Having inherited the analytic methodologies of CL, Fairclough (1989) wrote about the social theories supporting CDA and developed his sociocultural analysis in his seminal work Critical discourse analysis: The critical study of language in 1995. Fairclough argues that language is linked to social realities and brings about social change. He states that government involves the manipulation and use of language in significant ways, and is particularly concerned with the linkage between discourse, ideology and power relations within society.

Fairclough’s linguistic orientation is that of systemic-function grammar of Halliday. But he does not limit DA to the study of texts and specific discursive practices. He emphasizes a text as the product of a process in which discourse is closely related to social structures in its production and interpretation. He critically examines specific situations where relations of power, dominance and inequality are instantiated in discourse. Fairclough’s model of DA operates first with a dialectal relationship between the micro-structures of discourse (linguistic features) and the macro-structure of society (societal structures and ideology). He stresses that while macro-structures of society may determine the micro-structures of discourse, these in turn reproduce the larger social and ideological structures. Scrutinizing the language of mass media as a site of power, Fairclough shows the fallacy of such assumptions that media institutions are neutral.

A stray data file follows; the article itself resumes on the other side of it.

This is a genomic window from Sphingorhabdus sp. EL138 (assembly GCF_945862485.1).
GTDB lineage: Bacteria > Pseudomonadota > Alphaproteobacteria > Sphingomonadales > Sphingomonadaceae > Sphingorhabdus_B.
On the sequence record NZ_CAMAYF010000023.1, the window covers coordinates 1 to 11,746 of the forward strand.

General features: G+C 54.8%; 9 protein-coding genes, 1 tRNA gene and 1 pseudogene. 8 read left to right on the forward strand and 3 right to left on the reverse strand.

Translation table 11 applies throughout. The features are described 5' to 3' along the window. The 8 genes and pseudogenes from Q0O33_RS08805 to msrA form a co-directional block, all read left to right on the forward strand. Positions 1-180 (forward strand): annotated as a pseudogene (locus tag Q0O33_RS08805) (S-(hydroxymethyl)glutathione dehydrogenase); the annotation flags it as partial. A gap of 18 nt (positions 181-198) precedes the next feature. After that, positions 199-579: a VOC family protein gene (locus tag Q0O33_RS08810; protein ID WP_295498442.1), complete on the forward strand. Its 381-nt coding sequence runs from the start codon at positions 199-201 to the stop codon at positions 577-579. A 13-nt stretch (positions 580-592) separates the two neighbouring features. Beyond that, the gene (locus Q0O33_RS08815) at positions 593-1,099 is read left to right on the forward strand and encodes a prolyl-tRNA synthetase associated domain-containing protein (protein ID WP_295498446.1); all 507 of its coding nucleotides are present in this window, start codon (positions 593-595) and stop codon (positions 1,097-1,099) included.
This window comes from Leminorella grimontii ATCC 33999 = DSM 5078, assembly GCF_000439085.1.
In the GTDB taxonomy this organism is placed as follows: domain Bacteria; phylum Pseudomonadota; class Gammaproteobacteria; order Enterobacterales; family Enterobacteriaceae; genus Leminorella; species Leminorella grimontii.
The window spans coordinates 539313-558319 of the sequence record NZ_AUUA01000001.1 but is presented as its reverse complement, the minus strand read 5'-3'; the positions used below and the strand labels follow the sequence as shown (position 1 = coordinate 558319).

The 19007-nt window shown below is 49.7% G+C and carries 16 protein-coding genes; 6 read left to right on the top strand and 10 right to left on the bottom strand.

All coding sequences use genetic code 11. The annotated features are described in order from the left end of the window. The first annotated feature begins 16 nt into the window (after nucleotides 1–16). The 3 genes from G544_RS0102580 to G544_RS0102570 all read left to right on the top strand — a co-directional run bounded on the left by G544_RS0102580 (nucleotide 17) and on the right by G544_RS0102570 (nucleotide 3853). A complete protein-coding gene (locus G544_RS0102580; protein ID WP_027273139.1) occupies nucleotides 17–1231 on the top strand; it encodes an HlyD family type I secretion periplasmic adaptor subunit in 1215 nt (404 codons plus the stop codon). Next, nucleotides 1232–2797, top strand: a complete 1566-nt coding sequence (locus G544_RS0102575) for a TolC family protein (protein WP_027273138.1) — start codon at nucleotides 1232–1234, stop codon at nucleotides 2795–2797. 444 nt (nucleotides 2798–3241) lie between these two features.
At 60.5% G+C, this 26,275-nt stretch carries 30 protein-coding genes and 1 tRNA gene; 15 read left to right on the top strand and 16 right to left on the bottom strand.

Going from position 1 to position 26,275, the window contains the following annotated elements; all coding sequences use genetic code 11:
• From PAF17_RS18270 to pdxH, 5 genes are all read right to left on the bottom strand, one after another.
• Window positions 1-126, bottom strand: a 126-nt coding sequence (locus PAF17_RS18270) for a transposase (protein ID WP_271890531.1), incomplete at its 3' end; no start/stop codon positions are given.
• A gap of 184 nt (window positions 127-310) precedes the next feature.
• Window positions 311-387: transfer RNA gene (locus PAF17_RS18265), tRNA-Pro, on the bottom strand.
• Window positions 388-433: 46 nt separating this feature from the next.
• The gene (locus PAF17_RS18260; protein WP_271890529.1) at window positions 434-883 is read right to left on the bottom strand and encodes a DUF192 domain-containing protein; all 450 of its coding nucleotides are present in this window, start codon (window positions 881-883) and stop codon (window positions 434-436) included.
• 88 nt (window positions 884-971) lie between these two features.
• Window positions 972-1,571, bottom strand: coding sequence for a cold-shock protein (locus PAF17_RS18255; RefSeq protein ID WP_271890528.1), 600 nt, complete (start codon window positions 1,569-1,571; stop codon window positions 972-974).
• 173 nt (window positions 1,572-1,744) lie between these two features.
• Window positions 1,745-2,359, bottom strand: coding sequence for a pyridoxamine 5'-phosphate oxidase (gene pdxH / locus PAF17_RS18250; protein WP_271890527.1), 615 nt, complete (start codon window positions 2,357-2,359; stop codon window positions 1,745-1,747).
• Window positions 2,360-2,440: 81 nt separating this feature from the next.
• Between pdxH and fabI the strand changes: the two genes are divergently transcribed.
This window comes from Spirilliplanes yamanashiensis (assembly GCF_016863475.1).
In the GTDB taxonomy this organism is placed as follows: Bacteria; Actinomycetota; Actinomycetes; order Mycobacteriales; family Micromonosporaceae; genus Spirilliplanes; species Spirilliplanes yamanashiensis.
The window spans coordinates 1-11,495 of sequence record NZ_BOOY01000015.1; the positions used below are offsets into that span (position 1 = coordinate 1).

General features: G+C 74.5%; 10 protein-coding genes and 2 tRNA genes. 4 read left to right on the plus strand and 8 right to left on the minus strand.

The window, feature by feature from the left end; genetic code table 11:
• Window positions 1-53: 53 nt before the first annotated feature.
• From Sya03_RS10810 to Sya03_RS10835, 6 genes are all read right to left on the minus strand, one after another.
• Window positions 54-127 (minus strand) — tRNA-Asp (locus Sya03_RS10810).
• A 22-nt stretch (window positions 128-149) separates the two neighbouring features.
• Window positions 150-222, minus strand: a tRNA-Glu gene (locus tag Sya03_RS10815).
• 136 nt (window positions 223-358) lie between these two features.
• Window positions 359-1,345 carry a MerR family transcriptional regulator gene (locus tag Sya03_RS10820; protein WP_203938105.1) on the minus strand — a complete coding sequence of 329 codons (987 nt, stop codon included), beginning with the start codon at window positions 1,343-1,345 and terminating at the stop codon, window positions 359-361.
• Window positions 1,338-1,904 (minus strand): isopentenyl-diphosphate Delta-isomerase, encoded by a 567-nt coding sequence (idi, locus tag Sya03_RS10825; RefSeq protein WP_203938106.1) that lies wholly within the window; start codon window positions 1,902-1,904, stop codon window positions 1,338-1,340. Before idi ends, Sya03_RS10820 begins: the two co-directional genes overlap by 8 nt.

Fairclough (2000) has been concerned with the “Language of New Labour” and the “Language of the New Capitalism”. His grammatical tools also relate to Halliday’s Systemic Functional Linguistics, as well as to Conversational Analysis.

Wodak’s (1996, 2001) discourse-historical approach advocated by the Vienna School in critical discourse analysis has focused on the impact of historical socio-political contextual factors since the 1980s. Wodak (2000) states that in investigating historical, organizational and political topics and texts, the discourse-historical approach attempts to integrate much available knowledge about the historical sources and the background of the social and political fields in which discursive 'events' are embedded. Further, it analyzes the historical dimension of discursive actions by exploring the ways in which particular genres of discourse are subject to diachronic change (Wodak 1996).